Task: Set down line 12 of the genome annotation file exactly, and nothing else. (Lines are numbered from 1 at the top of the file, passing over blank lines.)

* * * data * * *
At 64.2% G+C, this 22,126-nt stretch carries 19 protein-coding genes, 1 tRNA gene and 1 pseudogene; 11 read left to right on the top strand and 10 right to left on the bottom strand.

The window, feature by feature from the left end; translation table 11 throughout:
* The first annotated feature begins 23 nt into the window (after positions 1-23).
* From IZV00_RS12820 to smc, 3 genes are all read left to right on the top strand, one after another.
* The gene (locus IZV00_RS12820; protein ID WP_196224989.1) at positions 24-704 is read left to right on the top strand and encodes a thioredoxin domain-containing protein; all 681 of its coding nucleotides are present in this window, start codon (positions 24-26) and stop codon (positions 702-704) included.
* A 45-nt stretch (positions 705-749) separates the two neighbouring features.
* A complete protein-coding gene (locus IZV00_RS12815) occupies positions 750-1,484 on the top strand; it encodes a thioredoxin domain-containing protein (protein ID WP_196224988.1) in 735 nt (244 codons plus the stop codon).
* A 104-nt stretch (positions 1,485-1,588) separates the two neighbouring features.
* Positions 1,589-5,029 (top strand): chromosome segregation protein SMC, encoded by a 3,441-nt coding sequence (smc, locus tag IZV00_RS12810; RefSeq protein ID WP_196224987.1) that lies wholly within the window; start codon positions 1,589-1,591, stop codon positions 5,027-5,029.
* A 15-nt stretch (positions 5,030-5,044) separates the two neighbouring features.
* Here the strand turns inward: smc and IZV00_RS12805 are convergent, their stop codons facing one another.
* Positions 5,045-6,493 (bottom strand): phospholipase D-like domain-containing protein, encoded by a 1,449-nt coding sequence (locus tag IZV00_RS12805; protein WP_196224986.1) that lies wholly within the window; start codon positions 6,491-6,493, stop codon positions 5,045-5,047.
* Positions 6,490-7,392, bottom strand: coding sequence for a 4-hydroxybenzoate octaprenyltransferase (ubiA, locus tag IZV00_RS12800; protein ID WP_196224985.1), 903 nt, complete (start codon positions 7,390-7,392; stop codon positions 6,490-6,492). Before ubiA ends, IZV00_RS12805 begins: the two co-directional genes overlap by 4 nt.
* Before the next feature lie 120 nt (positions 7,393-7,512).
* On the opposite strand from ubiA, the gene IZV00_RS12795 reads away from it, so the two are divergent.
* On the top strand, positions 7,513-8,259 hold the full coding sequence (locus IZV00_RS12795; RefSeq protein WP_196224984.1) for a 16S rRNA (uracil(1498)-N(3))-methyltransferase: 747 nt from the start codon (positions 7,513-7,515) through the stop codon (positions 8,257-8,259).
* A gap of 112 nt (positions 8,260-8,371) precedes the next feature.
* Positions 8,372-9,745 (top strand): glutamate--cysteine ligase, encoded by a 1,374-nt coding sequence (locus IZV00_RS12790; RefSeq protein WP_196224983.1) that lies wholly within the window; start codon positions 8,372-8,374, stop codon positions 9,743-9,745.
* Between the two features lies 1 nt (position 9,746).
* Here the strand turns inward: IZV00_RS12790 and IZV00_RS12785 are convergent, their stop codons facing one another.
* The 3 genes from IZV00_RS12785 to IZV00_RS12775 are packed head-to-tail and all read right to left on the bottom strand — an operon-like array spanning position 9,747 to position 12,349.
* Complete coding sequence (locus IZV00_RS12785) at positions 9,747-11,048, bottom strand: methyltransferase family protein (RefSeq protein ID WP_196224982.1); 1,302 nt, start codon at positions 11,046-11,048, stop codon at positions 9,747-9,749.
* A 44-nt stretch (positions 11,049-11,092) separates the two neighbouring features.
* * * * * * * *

* Positions 5,045-6,493 (bottom strand): phospholipase D-like domain-containing protein, encoded by a 1,449-nt coding sequence (locus tag IZV00_RS12805; protein WP_196224986.1) that lies wholly within the window; start codon positions 6,491-6,493, stop codon positions 5,045-5,047.